Interim Guidance for COVID-19 Vaccination

Dear WWU Community,

We know the gradual reopening of our society and our campuses brings with it a new set of anxieties and challenges, in some ways more complex than the sudden shift to remote work and instruction last March. We also know that getting vaccinated is a major step forward in our battle to control the COVID-19 virus, especially now that people 16 years and older nationwide are eligible.

I strongly encourage everyone in the Western community who is able to get vaccinated against COVID-19 to do so.  However, at the current time we are not mandating vaccines.

Western Washington University, with guidance from the Student Health Center, Environmental Health and Safety, our Assistant Attorney General, and the COVID-19 Incident Management Team is currently evaluating whether to require COVID-19 vaccinations for students and/or employees in the future.  We continue to closely monitor emerging research and information about the vaccine rollout, as well as official directives and guidance from the Centers for Disease Control, the Washington State Department of Health, and legal guidance from the Office of the Attorney General of Washington and other national legal organizations.

We realize that having a community that is vaccinated will offer a greater sense of security for students and employees and will allow us to offer a more authentic in-person campus experience in fall.  We will continue to monitor the prevalence of COVID-19 and the presence of variants, and we will be prepared to adjust our plans in response to evolving conditions and public health recommendations.  We are also assessing various options, such as requiring vaccination for students living in residence halls or for individuals attending indoor events where there is a higher potential of virus spread.  We will keep you updated as plans evolve over the next few months.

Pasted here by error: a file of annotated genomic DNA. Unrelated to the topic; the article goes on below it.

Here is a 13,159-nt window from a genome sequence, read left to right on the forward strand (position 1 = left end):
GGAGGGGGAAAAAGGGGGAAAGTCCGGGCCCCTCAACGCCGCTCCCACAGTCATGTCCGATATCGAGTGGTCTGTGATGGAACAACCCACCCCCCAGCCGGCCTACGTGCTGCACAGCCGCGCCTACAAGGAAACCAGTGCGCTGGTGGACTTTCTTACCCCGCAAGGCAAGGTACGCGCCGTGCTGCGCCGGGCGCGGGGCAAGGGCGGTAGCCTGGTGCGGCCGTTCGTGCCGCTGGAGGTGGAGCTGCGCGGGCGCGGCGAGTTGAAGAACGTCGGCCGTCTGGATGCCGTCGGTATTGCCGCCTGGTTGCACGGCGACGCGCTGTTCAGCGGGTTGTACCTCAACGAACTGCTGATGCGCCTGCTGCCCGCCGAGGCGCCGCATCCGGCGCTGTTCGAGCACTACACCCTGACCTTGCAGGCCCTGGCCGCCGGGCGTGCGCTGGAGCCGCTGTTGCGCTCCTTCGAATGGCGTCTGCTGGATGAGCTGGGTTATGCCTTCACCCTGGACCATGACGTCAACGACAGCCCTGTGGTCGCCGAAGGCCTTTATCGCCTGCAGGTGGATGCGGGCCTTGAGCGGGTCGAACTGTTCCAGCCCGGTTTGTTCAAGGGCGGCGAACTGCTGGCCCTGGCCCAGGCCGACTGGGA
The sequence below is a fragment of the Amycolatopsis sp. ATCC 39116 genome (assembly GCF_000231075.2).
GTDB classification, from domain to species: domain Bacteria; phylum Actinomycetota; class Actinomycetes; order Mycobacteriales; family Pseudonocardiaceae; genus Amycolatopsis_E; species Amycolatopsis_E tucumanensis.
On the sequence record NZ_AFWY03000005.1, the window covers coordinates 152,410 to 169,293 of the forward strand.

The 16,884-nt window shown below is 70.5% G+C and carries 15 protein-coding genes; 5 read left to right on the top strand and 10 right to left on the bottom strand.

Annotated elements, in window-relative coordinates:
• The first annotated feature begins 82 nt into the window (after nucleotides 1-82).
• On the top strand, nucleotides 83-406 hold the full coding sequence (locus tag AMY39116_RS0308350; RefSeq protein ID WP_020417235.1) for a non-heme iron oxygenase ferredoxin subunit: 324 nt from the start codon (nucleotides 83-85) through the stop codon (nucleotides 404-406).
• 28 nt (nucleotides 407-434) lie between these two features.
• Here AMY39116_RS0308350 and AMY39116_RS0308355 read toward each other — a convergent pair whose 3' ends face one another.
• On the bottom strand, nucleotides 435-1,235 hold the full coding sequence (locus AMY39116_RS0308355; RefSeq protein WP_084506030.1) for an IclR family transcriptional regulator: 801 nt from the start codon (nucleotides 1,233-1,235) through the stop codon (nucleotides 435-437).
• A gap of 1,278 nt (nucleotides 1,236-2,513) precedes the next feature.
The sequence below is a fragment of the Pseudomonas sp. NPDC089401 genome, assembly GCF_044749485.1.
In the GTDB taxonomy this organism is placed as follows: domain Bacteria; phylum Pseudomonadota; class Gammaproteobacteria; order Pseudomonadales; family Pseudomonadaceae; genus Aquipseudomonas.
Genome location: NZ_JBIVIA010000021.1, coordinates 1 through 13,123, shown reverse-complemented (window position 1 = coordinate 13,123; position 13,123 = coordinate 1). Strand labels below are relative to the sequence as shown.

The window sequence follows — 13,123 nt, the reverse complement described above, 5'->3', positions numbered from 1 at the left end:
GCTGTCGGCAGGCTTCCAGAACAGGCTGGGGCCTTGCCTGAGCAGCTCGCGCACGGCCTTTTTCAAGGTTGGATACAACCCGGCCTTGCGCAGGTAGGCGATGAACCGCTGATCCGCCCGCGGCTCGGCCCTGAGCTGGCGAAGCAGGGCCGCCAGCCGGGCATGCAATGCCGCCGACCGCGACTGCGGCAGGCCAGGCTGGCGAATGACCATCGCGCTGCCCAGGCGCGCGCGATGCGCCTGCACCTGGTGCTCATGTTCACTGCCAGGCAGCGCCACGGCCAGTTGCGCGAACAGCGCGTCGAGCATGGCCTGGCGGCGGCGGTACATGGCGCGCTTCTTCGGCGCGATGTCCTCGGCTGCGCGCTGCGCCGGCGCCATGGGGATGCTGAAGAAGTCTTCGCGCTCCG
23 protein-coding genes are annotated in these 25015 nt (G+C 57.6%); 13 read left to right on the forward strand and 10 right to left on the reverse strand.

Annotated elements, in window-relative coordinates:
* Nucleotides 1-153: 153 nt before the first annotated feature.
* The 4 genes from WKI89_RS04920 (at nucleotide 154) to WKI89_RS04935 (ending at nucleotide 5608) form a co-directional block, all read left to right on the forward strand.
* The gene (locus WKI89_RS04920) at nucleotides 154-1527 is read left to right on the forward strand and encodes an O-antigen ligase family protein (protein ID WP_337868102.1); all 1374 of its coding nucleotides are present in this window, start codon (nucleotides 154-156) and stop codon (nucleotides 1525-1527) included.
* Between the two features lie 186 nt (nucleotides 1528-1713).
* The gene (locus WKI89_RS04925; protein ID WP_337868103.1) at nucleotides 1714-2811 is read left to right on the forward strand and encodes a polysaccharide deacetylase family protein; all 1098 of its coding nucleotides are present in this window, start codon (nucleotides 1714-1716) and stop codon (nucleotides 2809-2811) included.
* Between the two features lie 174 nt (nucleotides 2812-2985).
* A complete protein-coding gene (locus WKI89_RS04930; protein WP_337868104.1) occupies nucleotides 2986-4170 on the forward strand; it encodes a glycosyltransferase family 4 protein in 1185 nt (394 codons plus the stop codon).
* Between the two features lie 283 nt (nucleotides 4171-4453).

WWU already requires students and employees to be vaccinated against certain diseases, such as measles, mumps, and rubella. Exemptions are allowed for a documented medical issue or a philosophical or religious objection. If COVID-19 vaccinations are required in the future, similar exemptions will be allowed.

It is important to note that there are complex legal, ethical, and practical dimensions to mandating coronavirus vaccination at Western as compared to the vaccines mentioned above.  First, the mandates for more common vaccines are based on their permanent FDA authorization status, while all the available coronavirus vaccines have been granted emergency authorization use only at the present time.  While that in no way undermines the safety of the vaccines, it also creates a reasonable expectation to be able to decline the vaccine. 

Additionally, public institutions have much less latitude in mandating vaccinations for students and employees than private institutions, which is where virtually all of the mandates you may have heard about are taking place.  And recent student and employee surveys reveal that the vast majority—around 90%—intend to get the vaccine when it is available, which exceeds CDC estimates for herd immunity and achieves essentially the same effect as a mandate.  And finally, there are important equity considerations.  Even as we accelerate access to the vaccine for all Western students and employees, we recognize that there may still be barriers to vaccine access and acceptance which may make a blanket mandate itself inequitable. 

We are working with community providers on opportunities to provide COVID-19 vaccinations on or near campuses for students, faculty and staff as supplies become available. In the meantime, you can find out about the many local providers and pharmacies currently offering vaccination appointments in our community at https://vaccinelocator.doh.wa.gov/ .  Another great resource for locating a particular brand of vaccine is vaccinefinder.org.

I urge students who have not yet initiated the COVID-19 vaccine series to schedule their first vaccination as soon as possible and not to delay initiation until they reach their summer destination.  Also, make a plan for your second dose at the same time, and protect and duplicate your vaccine documentation cards.

Once you have been vaccinated, I encourage you to voluntarily let us know as this information assists us with future return to campus planning. 

Thank you for continuing to keep our community healthy and safe. You’ve done an outstanding job throughout the year, so let’s keep the momentum going during these final months of spring quarter.

With gratitude,

Sabah